Dr. Clarita Carlos examines the political and psychological challenges that the world's non-Muslims will need to overcome as they try to bridge the "divide" between Islamic societies and their own, and she will also discuss the ways in which identity relates to security, attempting to answer such questions as: To what extent do the distortions in how groups see each other exacerbate the divisions between them? How does Muslim insecurity correlate to a continuing perception that many powerful others do not accept them as Muslims? Can some of the world enjoy security at the expense of the insecurity of others? Finally, does realpolitik tell us that such a state of affairs is natural: powerful people define and the powerless are defined?
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Dr. Carlita Carlos
Dr. Clarita Carlos, Professor, Political Science, University of the Philippines; President, National Defense College of the Philippines (NDCP)
Dr. William S. Cole
William S. Cole is the director of The Asia Foundation's Governance, Law, and Civil Society program where he is responsible for coordinating democratic governance, the rule of law, and conflict management. He concurrently serves as the director of the Information and Communications Technology (ICT) program. Dr. Cole plays a central role in strategic planning at the country level and has been instrumental in introducing new program areas and directions for the Foundation. These include small and medium business policy reform, counter corruption programming, information technology, and conflict management. He has contributed significantly to the re-establishment of the Foundation's office and programs in Afghanistan, where he spent most of 2002. Prior to his current position, he served as director of the Economic Policy Reform program in Indonesia. Dr. Cole has written widely and is a frequent speaker on topics related to Asian development, Afghanistan, democracy and governance, and the political economy of social and economic reform.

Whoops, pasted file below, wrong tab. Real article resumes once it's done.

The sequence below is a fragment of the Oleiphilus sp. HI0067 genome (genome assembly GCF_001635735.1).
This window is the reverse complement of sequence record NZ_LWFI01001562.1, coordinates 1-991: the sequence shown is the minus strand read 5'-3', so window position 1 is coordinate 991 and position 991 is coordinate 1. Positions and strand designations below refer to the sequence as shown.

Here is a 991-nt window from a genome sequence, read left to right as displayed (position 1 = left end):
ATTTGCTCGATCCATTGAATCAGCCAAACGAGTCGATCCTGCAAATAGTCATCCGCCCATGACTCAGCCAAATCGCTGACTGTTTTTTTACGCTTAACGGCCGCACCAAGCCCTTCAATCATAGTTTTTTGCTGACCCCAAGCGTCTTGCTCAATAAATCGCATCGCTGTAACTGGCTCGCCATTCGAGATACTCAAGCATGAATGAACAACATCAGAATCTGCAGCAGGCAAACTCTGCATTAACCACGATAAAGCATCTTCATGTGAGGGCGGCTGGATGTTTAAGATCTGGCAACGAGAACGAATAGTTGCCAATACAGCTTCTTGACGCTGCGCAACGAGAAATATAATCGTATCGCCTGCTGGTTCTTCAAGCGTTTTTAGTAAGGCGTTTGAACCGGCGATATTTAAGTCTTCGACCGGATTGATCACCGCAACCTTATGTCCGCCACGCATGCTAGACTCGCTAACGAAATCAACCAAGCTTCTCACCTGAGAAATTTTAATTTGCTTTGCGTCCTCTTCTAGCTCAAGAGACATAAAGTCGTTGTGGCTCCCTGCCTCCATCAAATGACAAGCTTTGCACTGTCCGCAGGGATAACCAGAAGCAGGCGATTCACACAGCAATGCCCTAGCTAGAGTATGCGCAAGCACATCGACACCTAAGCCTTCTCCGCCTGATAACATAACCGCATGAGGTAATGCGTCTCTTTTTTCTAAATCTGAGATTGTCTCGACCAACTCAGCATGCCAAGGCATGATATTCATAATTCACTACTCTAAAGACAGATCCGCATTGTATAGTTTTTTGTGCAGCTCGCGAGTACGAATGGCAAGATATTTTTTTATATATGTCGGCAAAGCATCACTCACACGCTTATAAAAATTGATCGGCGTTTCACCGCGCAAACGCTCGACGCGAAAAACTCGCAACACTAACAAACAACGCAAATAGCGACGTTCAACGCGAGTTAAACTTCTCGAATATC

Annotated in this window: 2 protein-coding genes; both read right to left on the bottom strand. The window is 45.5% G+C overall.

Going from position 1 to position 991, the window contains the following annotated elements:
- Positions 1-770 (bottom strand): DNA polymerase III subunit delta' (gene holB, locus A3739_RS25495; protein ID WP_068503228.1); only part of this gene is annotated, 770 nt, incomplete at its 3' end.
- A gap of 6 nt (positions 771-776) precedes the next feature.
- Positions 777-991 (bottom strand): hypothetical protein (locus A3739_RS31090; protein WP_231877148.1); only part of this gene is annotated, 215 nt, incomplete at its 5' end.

Okay, I'm delighted to introduce our speaker for today, Dr. Carlita Carlos. She was the first womanpresident of the National Defense College of the Philippines, the NDCP, serving from 1998 through2001. Dr. Carlos was also the director of the NDCP's institute for national security studies, where shestudied, or where she conducted research studies in the areas of national security, foreign policy,multilateral relations, military affairs, environmental conflict resolution, political tolerance, and gerontological studiesDr. Carlos has also been teaching for nearly forty years at the University of the Philippines, where shegot her first degree. In 1995, she received the most outstanding teacher award in the full professorcategory at the university. For many years she was consultant to the Philippines Senate, in the areas offoreign policy and security. She's also served as a consultant with the local government developmentfoundation on local capacity building. Dr. Carlos has written several volumes on Philippines politics.Her current research interest is in human security. She'll be speaking today on the topic of security,specifically on the relationship between security and identity, and how it can impact Muslim and non-Muslim relations. Please join me in welcoming Dr. Carlita Carlos.Thank you very much, Mr. Cole. Good afternoon, everyone. Thank you very much for inviting me tothis forum. What I'd like to share with you this afternoon is the story of the Muslims in the Philippines.I'd like to use that story, which might relate to the continuing story that we see, which is so central toyour life here in the United States. I've been here for several days, several weeks in fact, and I hadfollowed closely the American elections. There are many many things that we would like to emulate,but there are also many many things that we would not want to. So I have titled my paper "Bridging the Divide: the Politics of the Prisms in our Minds."It has often been said that the powerful defines and the powerless are defined. I would like to view theaftermath of September 11th from the prism of a student of politics, listening, watching, and analyzingthe discourse that have emanated there from. Your president could not have articulated more clearlythe divide between the Democratic world, labeled the free world, and the rest of the world, which isostensibly the un-free world. With his assertion that if you are not with us, you are against us. Theversus framework has been the track of American politics starting from its birth as a nation more than200 years ago. This is, however, not unique to America, as the history of the world has always been ahistory of clashes amongst peoples, characterized by division, contention, and confrontation.Indeed, Hegel may very well be right when he declared that mankind moves forward through aninexorable dialectics of events, the thesis, antithesis, and the synthesis. But what we are seeing is thatworld politics has in fact become the framework for dirty politics. The prisms that we use to view theworld, the schematics, if you wish, with which we view other peoples and make judgments about themare products of our life-long socialization. They consist of our values, our beliefs, our orientations andour attitudes. As the world becomes more complicated, and our propensity to simplify and to reducethem to slogans and labels what underground might be very complex phenomenon, is rife.But this may be because if we do not simplify things, the plethora of events that bombard us from dayto day will be enough to bring us to not only a state of frenzy, but a state of madness as well. Thus,simplification to me is a survival as well as a coping mechanism. It is therefore easy for us to acceptthe "with us, against us" framework. Thus, when planners talk about moving boxes, they actuallymean re-conceptualization, or a major re-organization. It is easy for us to digest the notion of an axisof evil against the axis of the not-evil. The rogue states against the not-rogue states. The coalition ofthe willing from the coalition of the not-too-willing. And the world has accordingly lined itselfaccording to these categories. In every dichotomy that we use that's a part of our language we attachthe value of what is good, what is desirable, and what is valued.And to the other we assign the value of what is bad. Not desirable and not valued.Now why is language so crucial in our attempt to understand the aftermath of September 11, and thesubsequent global campaign against terrorism? I believe language is so central to the meanings that weattach to them and the consequent actions that we take there from. Language is important was wedefine individuals, groups, and aggregates. And the prisms in our minds are the results of thestrangulations that we make, where we almost subconsciously locate individuals, groups, nations, andother entities, and put them in boxes. And our prisms are coming from our varied socializations throughout our lives.In my own childhood socialization, some things stand out which carried over to my young adulthood,as I entered the university. I remembered very well the admonitions of my mother, a public schoolteacher herself of English and Social Studies. She would always tell me, "You know, when you meet aMuslim, make sure you walk alongside him. Never walk in front of him, because he's more likely tostab you in the back. As Muslims are vengeful and not to be trusted." Our lessons in our Philippinehistory will not be complete without that period of American occupation, when for thirteen years, thebetter guide of the American generals assigned to the Philippines was, a good moral is a dead moral.But tomorrow has entered our lexicon, to refer to something which is a farce. It was born out of theactions of the nearly 400 years of Spanish rule, and nearly 50 years of American rule, and later thePhilippino elites, after independence, who continued to recognize human gate and marginalize theMuslims. Presently the Muslims in the Philippines number about 2.4 million, or about 5% of our totalpopulation of about 87 million. In the latest report measuring the human development index, all theareas in the Philippines populated by the Muslims are at the bottom of ever list.From nutrition, life expectancy, education, GDP per capita, and so on.Sadly, part of the recognition of the Muslims in our midst is our inability to even remember that longbefore the Philippines became a political entity, the Sultanates and Salu and other outlying islands,including what is presently Malaysia, were communities headed by Sultan, and were thriving under adistinct culture. We also do not remember that Islam came to the Philippines in the 13th century. 200years before, a certain Ferdinand Magellan claimed the island for Spain and named it afterPhillip. The continuing part of the marginalization of the Muslims occurred afterpolitical independence from the United States. Where a national policy of national integrationand massive re-settlement of the More lands reduced the lands that the Muslimsnow occupy to only about 17% of what they used to be.Part of the loss of the identity of the present Muslim is their continuing feeling and perceptionthat they have been deprived of the resources of their land. Which, over sixty yearssince independence, deprived the people of what is rightfully theirs. Over their ancestrallands. And it is no accident that these ancestral lands represent what we call the Treasure Chestof the Country. They contain 100% of our rubber, 90% of our iron ore, 89% of nickel, 50% of zinc,and 100% of our exports of pineapple and bananas come from this section of our country.That the Muslims now occupy mostly barren land, and that 84% of themhave become landless, rankles deep in the psyche of every Muslim.We in Manila, Imperial Manila, they called it, have defined our Muslim communityin an environment replete with prejudices and bias against these people. When I startedteaching in 1967, one of the junior faculty members who had impressed me much was NuralajiMisuari. It was Misuari who re-educated me from all the wrong socialization that I got from mychildhood and adolescence. It was no accident that it was the nurturing environment of theUniversity of the Philippines, where liberal education was rife that brought forth the spiritof what would be now the founder of the Moral National Liberation Front, Nuralaji Misuari. Nurknew only too well that nearly 400 years of Spanish occupation in the Philippines had failed toincorpoerate the moral lands by the polity that was the Philippines.He also knew too well that 13 years of American moral pacification campaignunder American occupation simply continued the massive divemsement of theirancestral lands. And finally, Misuari knew only too well that when the United States of Americagranted political independence to our country, called the Republic of the Philippineson July 4th, 1946, the morelands were suddenly incorperated in that new political entity.Nur indeed to aspire to my higher education about the Muslims. It was through largelyhis influence that I am not inclined to use many words which would hurt the Muslimsin our midst. Nur may also be the reason why I continue to believe that the languagethat we use, the prisms with which we view the world, are so criticalto the actions that we take in relation to them.So how do we view the Muslims of the world, and why have they become so central toour lives? The short simplistic answer is that the large segment of our life is affectedby what is beneath the soils of this countries. As I've often said, if Saudi Arabia, Iraq, Libya,Kuwait and Iran were growing cauliflower, they would be in the last priorities of the countrieswhose economies are made robust by the resources from these countries. Were it notfor this energy source, they would be in the margins of our minds. President Marcos will speak toalso point this out as a matter of fact, under martial law he was the first president of our republic whore-aligned their foreign policy away from being the tail of the American kite, to new shores likeLibya and Saudi Arabia, with the then first lady Ismelda Romaldes Marcos as the special envoy.As we must have noticed, the divide has been the majorphilosophical and political sub-structure of our lives.Flying to San Francisco, I was reading on the plane a short article suggesting that theone American position that can be taken with regard to Iraq is to divide it 3 ways:Shiite, Sunni, and Kurd. So the divide is so germane to many of the prisms that we use to viewthe rest of the world. We have South and North Korea, once upon a time East and West Germany,Turkey, Cypress, Greek Cypress...Kuwait, Lebanon, and Jordan carved out from the vitiates ofMesopotamia. The courts leaving in four countries Turkey and so on. And now the sub-structure ofour discourse is the free world, the United States of America and the rest of the world...and the rest of the world, which ostensibly is the un-free world. And the rest of the world after 9/11is the nearly 1 billion peoples in more than 40 countries, spanning the whole globe, with varying economics,politics, morals and ways of life, being viewed as a monolith and simply labeled as "The Muslim World."So what is unacceptable about viewing the Muslim world as if it were a monolith,a homogeneous whole? What is unacceptable is that the attributes that we attach to theword Muslim are replete with everything else that is the antithesis of the values that the restof the world represents. Professor Edward Saeid was correct when he observed that the Muslimworld has often been cast as a rigid, pre-scientific, under-developed, hostile, unstable, and populatedby failed and about-to-fail states. The Arabs in history are cast not as precursors of Algebra,Geometry, the cradle of civilization, but the villains who burned the libraries of the Persian Empire.The ones who overtook Jerusalem. And the ones who dynamited the icons of Afghanistan.The Muslims and Arab meets whether Indonesian, Malaysian, Philippino, Moroccan, Libyan,are all viewed as sewn from the same cloth and imbued withunacceptable attributes that corrupt the rest of the world.The word terrorist does not conjoin our mind, a white Caucasian, clean shaven, who's wearinga suit, the terrorist in our mind is a fully bearded male, turbaned, with flowing whitegarments, laying himself prostrate five times a day to worship his god. To many of us, Islam asa religion leaves little to be appreciated as it's represented in our minds. For most parts, thebarbarism, the medieval theocracy and the exoticness of the religion. And yet, when it isconvenient for us, we close our eyes to the authoritarian states, which are all Islamicstates whose governance using the democratic imperatives like freedomof speech and freedom of association are so patently absent.And the media, how often have our own Philippine media written about the Muslim terrorists,the Muslim hijacker, the Muslim amok, and rarely mentions the Catholic murderer, theCatholic rapist, etc. The media reinforces the prejudices and biases we all know.Because of the instantness of news coverage, the advances of technology enabling us to be therewhere the action is happening, the ratings war and other factors, there is little time for research,for history, for reflection. For example, as the Lebanon crisis unfolded in front of us we watch itfrom the Philippines. How many times did our own media echo the battle cry of your politicians inWashington, DC? Arguing its allies all over the world to make sure that the Hezbollah is to beobliterated. Who among the journalists took time from the millions who were watchingthe historical antecedents that were presented another perspective of what is going on in Lebanon?Media, I think, for the most part, echoes the politicians which reinforce these divides and misunderstandings.In simplistic termalization for what otherwise might be a very complicated situation.So this is where we are now. What is to be done, and where do we go from here?I think we, as academics, have a major role to play: the of these imagesof the Muslims. We as academics must clean up the conceptual and the methodologicalunderbrush that clouds the understanding of the Muslims. We must point out theneed to de-segregate the Muslim world as the whole world continues to battle the many heinouscrimes committed in the name of terrorism. I believe the academic world has a lot to make up for,for the gaps in knowledge and understanding and the conduct of studies thatwould provide guidance and enable our political leaders to viewand review their policies and understand implications at the same.The moderate Muslim cannot be further radicalized by the actions of our politicians,with their convenient slogans, labels, and simplistic explanation. We as academics,I think, participate in this conceptual conundrum, to the extent that we fail to contribute studiesof the regalicity of Arabdad, and compassionately argued that will inform our respective nation'spolicy. I know, for example, in a recent report I saw on how one of your top intelligence agenciesconducts a straining. It was reported that out of a total of 700 lecturer hours of its trainees, onlyone hour was devoted to Arab culture. Similarly, as I search in our own biggest bookstorein my country, looking for materials on Muslims, I only found one seven-page booklet for the gradesentitled, "My Brother the Muslim." Which maybe represented our punyattempt to bridge the divide between us and our Muslim brothers.What is to be done? As the greatest military power on earth, the United States of Americadevotes billions of dollars to confront the many crimes against humanity. Perpetratedin response to the percieved humiliation, the recognition of the marginalization of the Muslimpeoples. I believe there is a genuine need to redirect the resources for war material and logisticsto the other part of the equation, dealing with how we should extend our hand of understandingand cooperation to the rest of the Muslim world which is not yet radicalized. Unfortunatelyand ironically, it is a distraction of the self. The suicide bomber, the martyrdom, which is seen asthis ultimate action to be recognized. After this time, five years after 9/11, many many lives havebeen lost unnecessarily. Because we have been paying more attention to the effects when weshould be paying equal if not more attention to its causes. I think we should help clear and cleanthis conceptual underbrush and I think we should all guide our policymakers to a pathof understanding, so that our percieved enemies may not lead us to the pathwhich is so dreadful to contemplate. We can do no less. Thank you.